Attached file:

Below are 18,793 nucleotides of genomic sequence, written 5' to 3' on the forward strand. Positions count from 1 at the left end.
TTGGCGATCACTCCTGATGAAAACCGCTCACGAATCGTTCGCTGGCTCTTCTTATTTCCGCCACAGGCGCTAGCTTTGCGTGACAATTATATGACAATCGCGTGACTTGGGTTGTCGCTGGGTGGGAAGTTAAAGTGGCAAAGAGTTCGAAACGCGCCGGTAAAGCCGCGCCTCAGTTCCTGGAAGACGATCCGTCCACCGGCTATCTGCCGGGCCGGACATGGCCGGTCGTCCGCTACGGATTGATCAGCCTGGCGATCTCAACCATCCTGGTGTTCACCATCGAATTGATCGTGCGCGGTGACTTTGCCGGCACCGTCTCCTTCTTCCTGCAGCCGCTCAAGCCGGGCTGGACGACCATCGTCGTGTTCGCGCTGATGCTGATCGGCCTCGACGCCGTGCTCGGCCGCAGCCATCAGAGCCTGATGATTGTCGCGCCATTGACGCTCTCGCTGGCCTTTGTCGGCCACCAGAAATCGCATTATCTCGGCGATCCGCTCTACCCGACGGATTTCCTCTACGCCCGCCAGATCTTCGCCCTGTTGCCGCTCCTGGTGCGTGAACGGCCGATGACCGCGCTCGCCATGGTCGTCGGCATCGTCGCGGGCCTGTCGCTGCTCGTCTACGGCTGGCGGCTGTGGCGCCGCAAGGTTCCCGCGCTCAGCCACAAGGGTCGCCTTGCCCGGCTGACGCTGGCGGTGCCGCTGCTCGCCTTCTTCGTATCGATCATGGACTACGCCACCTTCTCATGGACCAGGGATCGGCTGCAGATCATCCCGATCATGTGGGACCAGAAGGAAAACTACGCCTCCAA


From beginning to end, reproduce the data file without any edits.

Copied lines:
Below are 18,793 nucleotides of genomic sequence, written 5' to 3' on the forward strand. Positions count from 1 at the left end.
TTGGCGATCACTCCTGATGAAAACCGCTCACGAATCGTTCGCTGGCTCTTCTTATTTCCGCCACAGGCGCTAGCTTTGCGTGACAATTATATGACAATCGCGTGACTTGGGTTGTCGCTGGGTGGGAAGTTAAAGTGGCAAAGAGTTCGAAACGCGCCGGTAAAGCCGCGCCTCAGTTCCTGGAAGACGATCCGTCCACCGGCTATCTGCCGGGCCGGACATGGCCGGTCGTCCGCTACGGATTGATCAGCCTGGCGATCTCAACCATCCTGGTGTTCACCATCGAATTGATCGTGCGCGGTGACTTTGCCGGCACCGTCTCCTTCTTCCTGCAGCCGCTCAAGCCGGGCTGGACGACCATCGTCGTGTTCGCGCTGATGCTGATCGGCCTCGACGCCGTGCTCGGCCGCAGCCATCAGAGCCTGATGATTGTCGCGCCATTGACGCTCTCGCTGGCCTTTGTCGGCCACCAGAAATCGCATTATCTCGGCGATCCGCTCTACCCGACGGATTTCCTCTACGCCCGCCAGATCTTCGCCCTGTTGCCGCTCCTGGTGCGTGAACGGCCGATGACCGCGCTCGCCATGGTCGTCGGCATCGTCGCGGGCCTGTCGCTGCTCGTCTACGGCTGGCGGCTGTGGCGCCGCAAGGTTCCCGCGCTCAGCCACAAGGGTCGCCTTGCCCGGCTGACGCTGGCGGTGCCGCTGCTCGCCTTCTTCGTATCGATCATGGACTACGCCACCTTCTCATGGACCAGGGATCGGCTGCAGATCATCCCGATCATGTGGGACCAGAAGGAAAACTACGCCTCCAA